Most of us do have a drink every now and then, especially when it’s Friday night and all you want is a nice, handsome-looking beer while watching a movie and having instant noodles for dinner. Noted, it’s my perfect Friday night, but perhaps yours is not much different.

Anyhow, people say (and science clearly states) that people under alcohol influence can’t do most stuffs properly. That’s why breath tests are conducted on weekends to avoid drinking and driving. So I’m curious. I have currently finished a bottle of beer and about to have a glass of baileys. We’ll see if it will influence my writing in any way.

So this post will be unedited for most parts – except if I wake up tomorrow and realise everything I write is going to jeopardise my life.

I guess you’re wondering now. What’s this post about?

Pretty obvious, isn’t it? It’s about alcohol.


I first had my alcoholic beverage when I was eight. Or somewhere around that age. It was during a family gathering at a Chinese New Year event at a relative’s house, and my grandfather’s sister’s husband from my father’s side really loves to drink (he still does). My second sister, who is four years older than me, had a glass of wine and I decided to try a sip.

Like every kid, I didn’t fall in love with wine at that very second. It was bitter, and I still fancied something sweet.

It wasn’t until a couple of years later, when I had my best red wine in the whole wide world (if I’m not mistaken, the red wine we opened was about 15 years old), that I fell in love with wine.

From there, I started to drink red.

During Chinese New Year, my relatives started to know that my second sister and I are good drinkers – and we both love wine. My grandmother from my father’s side is a great wine drinker as well (that was before she has problems in her colon, although all is well now). We can tolerate a good deal of drinking too.

But alcohol is something that’s reserved for special occasions. My parents were never drinkers themselves (although now my Mother drinks whatever I’m having at the moment), so I didn’t actually grow up with alcohol.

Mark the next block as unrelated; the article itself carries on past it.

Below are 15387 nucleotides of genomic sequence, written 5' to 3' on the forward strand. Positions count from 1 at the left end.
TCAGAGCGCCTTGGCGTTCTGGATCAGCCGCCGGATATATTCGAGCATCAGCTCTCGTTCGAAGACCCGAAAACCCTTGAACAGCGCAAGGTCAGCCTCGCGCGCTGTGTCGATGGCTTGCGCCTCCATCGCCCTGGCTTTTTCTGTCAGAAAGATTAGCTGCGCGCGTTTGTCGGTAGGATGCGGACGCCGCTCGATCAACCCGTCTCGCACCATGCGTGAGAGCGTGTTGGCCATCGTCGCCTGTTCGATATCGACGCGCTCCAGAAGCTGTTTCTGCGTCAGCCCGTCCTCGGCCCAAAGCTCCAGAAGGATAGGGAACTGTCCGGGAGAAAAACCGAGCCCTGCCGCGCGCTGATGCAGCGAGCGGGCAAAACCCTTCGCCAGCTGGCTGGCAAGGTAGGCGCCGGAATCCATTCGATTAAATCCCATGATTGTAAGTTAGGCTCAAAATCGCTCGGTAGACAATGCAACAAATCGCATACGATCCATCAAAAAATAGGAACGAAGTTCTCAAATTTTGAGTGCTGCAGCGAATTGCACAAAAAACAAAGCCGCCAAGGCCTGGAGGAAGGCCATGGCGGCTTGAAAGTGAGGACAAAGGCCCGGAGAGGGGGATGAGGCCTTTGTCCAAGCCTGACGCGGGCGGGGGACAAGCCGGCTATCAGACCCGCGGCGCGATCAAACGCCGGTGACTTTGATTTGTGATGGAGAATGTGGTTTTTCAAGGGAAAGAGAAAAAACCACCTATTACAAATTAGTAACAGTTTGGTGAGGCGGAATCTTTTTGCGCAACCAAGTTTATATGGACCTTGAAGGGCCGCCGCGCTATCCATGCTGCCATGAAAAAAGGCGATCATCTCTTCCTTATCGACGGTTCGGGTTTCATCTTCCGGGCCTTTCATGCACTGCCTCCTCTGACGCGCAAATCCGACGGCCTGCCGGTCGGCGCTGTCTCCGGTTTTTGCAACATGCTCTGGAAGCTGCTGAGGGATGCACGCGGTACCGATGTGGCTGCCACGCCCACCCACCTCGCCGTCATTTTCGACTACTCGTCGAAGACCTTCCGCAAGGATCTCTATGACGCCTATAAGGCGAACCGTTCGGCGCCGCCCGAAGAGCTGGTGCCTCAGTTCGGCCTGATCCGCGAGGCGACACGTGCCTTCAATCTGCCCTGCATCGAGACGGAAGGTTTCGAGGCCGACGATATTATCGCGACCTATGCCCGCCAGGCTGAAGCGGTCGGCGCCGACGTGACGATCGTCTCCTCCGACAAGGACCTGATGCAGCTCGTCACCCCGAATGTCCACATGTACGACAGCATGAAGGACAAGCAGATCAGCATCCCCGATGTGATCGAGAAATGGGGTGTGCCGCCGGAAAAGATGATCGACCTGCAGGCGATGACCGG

So when I studied overseas (a.k.a. Melbourne), you can imagine my delight for getting relatively cheap, good wine at an arm’s length.

So I began to drink widely.

I can now say that Shiraz is a good red wine, only if it’s really good (the cheap ones are dry and bitter). For safety, always go for Cabernet Sauvignon or Merlot. If you are a non-wine drinker but don’t know what to order, just go for white wine – Sauvignon Blanc (they are usually more normal compared to red wines that have an incredible range of taste). Or better yet, if you just want something sweet and alcoholic, go for dessert wine. They never fail the girls.

If you are a non-alcoholic drinker, just order Lemon Lime Bitters when going out to a bar. It’s just a way of saying that you don’t drink alcohol but respect those who do.

So… Where was I? Oh, wine. I personally love good reds but have the stomach for all desert wines. But most of all, I love port – they are the almost-whiskey-taste-ish liquid without the 40% of alcohol label (okay, port has half the alcohol percentage of a whiskey).

Stuffs I hate? Cocktails. Be it Mojito or Sangria. Or some fancy names with a combination of blue, sun, moon, riser, and blah. A friend says that I just never had a good cocktail. Maybe you should buy me one.

Oh, I don’t really drink spirits too, like Vodka, Jack D’s, and their siblings. I drink alcohol for pleasure, not for being knocked out.

This past year, a good friend of mine introduced me to beers. And I actually love them. It’s light and casual and perfect for almost every occasion that demands casual talk. I don’t drink the dry-ish lager types, but I love almost ever German beers and the pale ales and wheat-ish types.

And I love Baileys. At times I forgot it has 17% of alcohol inside.

And whiskey.

People usually judge alcohol drinkers into two categories: either you are a heavy drinker, or you want to be one of the the ‘in’ crowd. But what if you just want to have a drink for pleasure every now and then? It’s a good thing to ease the tenseness you have when you are talking with friends. It makes you more open. It makes you more relaxed. Of course, drinking must be done in moderation, and a good drinker knows his own limit, but it doesn’t mean every man who drinks is a bad one.

I love alcohol. And I drink for pleasure. I can be your coffee buddy or beer pal, and I love trips to the wineries. However, at times, I have that uneasiness to say that I do drink. Somehow, it still has that stigma embedded with it.

Ps. I don’t like cider too.